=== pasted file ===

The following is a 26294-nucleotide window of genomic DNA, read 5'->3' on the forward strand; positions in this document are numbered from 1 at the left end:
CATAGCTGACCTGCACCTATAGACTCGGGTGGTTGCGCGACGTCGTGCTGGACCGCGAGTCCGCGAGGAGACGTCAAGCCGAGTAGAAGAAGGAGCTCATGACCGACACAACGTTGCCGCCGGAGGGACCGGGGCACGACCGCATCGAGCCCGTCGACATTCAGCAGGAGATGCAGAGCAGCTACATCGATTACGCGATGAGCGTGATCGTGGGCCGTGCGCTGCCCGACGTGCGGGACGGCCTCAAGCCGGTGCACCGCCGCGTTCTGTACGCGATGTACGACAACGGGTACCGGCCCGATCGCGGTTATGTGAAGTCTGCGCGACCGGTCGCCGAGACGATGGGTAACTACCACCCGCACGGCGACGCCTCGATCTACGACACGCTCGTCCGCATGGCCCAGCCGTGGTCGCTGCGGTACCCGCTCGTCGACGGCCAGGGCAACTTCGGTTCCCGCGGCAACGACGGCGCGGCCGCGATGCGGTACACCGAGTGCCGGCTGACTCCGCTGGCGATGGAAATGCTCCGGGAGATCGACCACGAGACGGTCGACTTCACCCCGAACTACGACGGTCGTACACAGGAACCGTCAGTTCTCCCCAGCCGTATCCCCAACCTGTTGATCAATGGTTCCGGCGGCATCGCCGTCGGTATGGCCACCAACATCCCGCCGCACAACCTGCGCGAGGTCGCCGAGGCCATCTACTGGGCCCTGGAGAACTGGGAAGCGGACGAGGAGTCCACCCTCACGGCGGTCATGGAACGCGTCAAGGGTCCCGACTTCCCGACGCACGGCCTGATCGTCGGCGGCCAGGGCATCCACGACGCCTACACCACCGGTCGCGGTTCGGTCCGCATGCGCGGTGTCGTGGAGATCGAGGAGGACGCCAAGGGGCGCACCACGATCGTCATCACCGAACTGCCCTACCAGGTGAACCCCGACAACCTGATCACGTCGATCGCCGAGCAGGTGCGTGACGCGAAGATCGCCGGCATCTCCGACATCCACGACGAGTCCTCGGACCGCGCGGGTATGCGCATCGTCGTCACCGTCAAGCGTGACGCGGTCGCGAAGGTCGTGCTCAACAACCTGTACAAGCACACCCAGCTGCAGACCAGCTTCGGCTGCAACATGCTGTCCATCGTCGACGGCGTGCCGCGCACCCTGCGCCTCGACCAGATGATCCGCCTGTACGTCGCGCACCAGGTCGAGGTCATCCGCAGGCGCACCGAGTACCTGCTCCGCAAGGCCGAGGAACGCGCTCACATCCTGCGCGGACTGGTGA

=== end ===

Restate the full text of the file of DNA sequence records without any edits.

The following is a 26294-nucleotide window of genomic DNA, read 5'->3' on the forward strand; positions in this document are numbered from 1 at the left end:
CATAGCTGACCTGCACCTATAGACTCGGGTGGTTGCGCGACGTCGTGCTGGACCGCGAGTCCGCGAGGAGACGTCAAGCCGAGTAGAAGAAGGAGCTCATGACCGACACAACGTTGCCGCCGGAGGGACCGGGGCACGACCGCATCGAGCCCGTCGACATTCAGCAGGAGATGCAGAGCAGCTACATCGATTACGCGATGAGCGTGATCGTGGGCCGTGCGCTGCCCGACGTGCGGGACGGCCTCAAGCCGGTGCACCGCCGCGTTCTGTACGCGATGTACGACAACGGGTACCGGCCCGATCGCGGTTATGTGAAGTCTGCGCGACCGGTCGCCGAGACGATGGGTAACTACCACCCGCACGGCGACGCCTCGATCTACGACACGCTCGTCCGCATGGCCCAGCCGTGGTCGCTGCGGTACCCGCTCGTCGACGGCCAGGGCAACTTCGGTTCCCGCGGCAACGACGGCGCGGCCGCGATGCGGTACACCGAGTGCCGGCTGACTCCGCTGGCGATGGAAATGCTCCGGGAGATCGACCACGAGACGGTCGACTTCACCCCGAACTACGACGGTCGTACACAGGAACCGTCAGTTCTCCCCAGCCGTATCCCCAACCTGTTGATCAATGGTTCCGGCGGCATCGCCGTCGGTATGGCCACCAACATCCCGCCGCACAACCTGCGCGAGGTCGCCGAGGCCATCTACTGGGCCCTGGAGAACTGGGAAGCGGACGAGGAGTCCACCCTCACGGCGGTCATGGAACGCGTCAAGGGTCCCGACTTCCCGACGCACGGCCTGATCGTCGGCGGCCAGGGCATCCACGACGCCTACACCACCGGTCGCGGTTCGGTCCGCATGCGCGGTGTCGTGGAGATCGAGGAGGACGCCAAGGGGCGCACCACGATCGTCATCACCGAACTGCCCTACCAGGTGAACCCCGACAACCTGATCACGTCGATCGCCGAGCAGGTGCGTGACGCGAAGATCGCCGGCATCTCCGACATCCACGACGAGTCCTCGGACCGCGCGGGTATGCGCATCGTCGTCACCGTCAAGCGTGACGCGGTCGCGAAGGTCGTGCTCAACAACCTGTACAAGCACACCCAGCTGCAGACCAGCTTCGGCTGCAACATGCTGTCCATCGTCGACGGCGTGCCGCGCACCCTGCGCCTCGACCAGATGATCCGCCTGTACGTCGCGCACCAGGTCGAGGTCATCCGCAGGCGCACCGAGTACCTGCTCCGCAAGGCCGAGGAACGCGCTCACATCCTGCGCGGACTGGTGA